The live export of animals for slaughter is a serious animal welfare problem. OneKind is calling on the Scottish Government not to oppose a live export ban.
The export of live animals for slaughter on continental Europe or North Africa is a huge problem. It is mostly commonly associated with campaigns in the South East of England, where most exported animals leave the country. Yet Scottish farm animals are traded in this way too.
In 2018, around 5,728 calves were sent from Scotland for fattening to Spain, while 4,587 sheep were exported to Ireland for slaughter. In 2019, 2,082 calves discarded by the dairy industry were exported to Spain for ‘fattening’ on journeys lasting up to 135 hours.
What is the problem with live exports?
The long-distance transport of live animals to Europe is a serious animal welfare problem. Animals are made to travel in cramped conditions with insufficient water supplies, uncontrolled temperatures and inadequate rest periods. Older animals travelling often give birth in lorries, while other animals suffer injuries and even die before they reach their destination.
For the animals that survive the journey, there’s a risk that Scottish animal welfare standards will simply not be met by abattoirs overseas. For example, there have been reports of sheep taken from Scotland to France being subjected to inhumane and illegal slaughterhouse practices.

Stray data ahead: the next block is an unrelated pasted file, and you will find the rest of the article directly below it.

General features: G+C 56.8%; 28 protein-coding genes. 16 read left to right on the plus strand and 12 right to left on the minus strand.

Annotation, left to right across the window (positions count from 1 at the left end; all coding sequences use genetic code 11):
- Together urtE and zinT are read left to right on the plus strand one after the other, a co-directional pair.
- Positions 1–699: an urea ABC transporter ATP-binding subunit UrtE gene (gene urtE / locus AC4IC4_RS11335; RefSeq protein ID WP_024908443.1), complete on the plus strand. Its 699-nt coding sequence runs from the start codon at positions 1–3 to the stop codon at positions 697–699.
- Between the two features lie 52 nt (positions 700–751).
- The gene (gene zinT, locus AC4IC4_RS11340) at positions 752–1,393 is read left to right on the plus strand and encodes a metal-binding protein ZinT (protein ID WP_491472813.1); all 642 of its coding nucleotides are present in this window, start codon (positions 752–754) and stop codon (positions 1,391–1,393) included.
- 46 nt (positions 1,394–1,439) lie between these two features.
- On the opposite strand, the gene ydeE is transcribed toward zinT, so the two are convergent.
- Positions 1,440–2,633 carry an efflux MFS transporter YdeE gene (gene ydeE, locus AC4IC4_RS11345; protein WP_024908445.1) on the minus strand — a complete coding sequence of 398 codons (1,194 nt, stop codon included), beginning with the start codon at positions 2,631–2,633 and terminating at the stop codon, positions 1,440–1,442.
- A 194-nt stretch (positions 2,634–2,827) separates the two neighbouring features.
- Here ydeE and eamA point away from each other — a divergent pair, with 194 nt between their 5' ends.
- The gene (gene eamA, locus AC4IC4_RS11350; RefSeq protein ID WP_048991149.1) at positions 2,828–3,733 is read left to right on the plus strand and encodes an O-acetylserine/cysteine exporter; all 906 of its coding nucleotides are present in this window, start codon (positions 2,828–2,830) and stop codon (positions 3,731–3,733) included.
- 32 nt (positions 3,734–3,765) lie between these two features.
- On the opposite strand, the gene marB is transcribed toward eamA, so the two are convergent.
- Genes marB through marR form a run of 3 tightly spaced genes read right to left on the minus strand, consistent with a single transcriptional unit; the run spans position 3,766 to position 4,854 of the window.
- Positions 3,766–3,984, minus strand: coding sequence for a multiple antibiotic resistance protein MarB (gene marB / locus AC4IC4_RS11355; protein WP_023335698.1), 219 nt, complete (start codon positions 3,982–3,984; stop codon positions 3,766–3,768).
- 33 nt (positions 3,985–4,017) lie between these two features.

UK and Scottish Government responses
The UK government previously expressed an interest in introducing a ban on live animal exports when discussing leaving the EU, but the situation is different in Scotland.
Fergus Ewing MSP, Cabinet Secretary responsible for farming policy, is opposing this move. He stated that the Scottish Government will not be taking part in any UK-wide scheme to prevent the exportation of live animals. He said:
“I will not support anything that creates further challenges or difficulty for our farming sector or puts Scottish agriculture at a disadvantage. Any such move would potentially do substantial harm to our quality livestock sector, not least farming in the Western Isles, Shetland and Orkney, as well as trade with Northern Ireland.”
The Cabinet Secretary’s view not only undermines progress on animal protection in Scotland, but it is also incorrect. A ban on export of live animals outside of the UK would have no impact on the ability of farmers on the island to sell their livestock within the UK. It would also not prevent businesses selling meat products outside the UK.
In a recent debate on the proposed ban at Westminster a number of SNP MPs spoke in favour of maintaining this cruel trade, raising the spectre that the Scottish Government may even attempt to prevent the introduction of a ban in England.
What is OneKind doing?
We’re hugely disappointed that the Scottish Government is supporting such a cruel, inhumane and unnecessary practice. That’s why we’ve launched a campaign asking the Scottish Government not to oppose a live export ban. Take action now and email Cabinet Secretary, Fergus Ewing MSP, and ask him to rethink his outdated approach to a ban on live exports.